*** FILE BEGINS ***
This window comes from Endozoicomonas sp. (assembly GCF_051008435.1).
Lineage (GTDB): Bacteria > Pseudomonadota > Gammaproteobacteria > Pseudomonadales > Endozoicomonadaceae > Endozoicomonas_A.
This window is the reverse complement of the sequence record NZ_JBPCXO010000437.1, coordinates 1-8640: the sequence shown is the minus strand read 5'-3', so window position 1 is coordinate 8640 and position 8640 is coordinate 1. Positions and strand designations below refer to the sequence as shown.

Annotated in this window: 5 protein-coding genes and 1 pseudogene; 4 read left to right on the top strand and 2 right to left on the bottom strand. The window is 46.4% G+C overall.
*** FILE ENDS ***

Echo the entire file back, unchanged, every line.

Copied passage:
This window comes from Endozoicomonas sp. (assembly GCF_051008435.1).
Lineage (GTDB): Bacteria > Pseudomonadota > Gammaproteobacteria > Pseudomonadales > Endozoicomonadaceae > Endozoicomonas_A.
This window is the reverse complement of the sequence record NZ_JBPCXO010000437.1, coordinates 1-8640: the sequence shown is the minus strand read 5'-3', so window position 1 is coordinate 8640 and position 8640 is coordinate 1. Positions and strand designations below refer to the sequence as shown.

Annotated in this window: 5 protein-coding genes and 1 pseudogene; 4 read left to right on the top strand and 2 right to left on the bottom strand. The window is 46.4% G+C overall.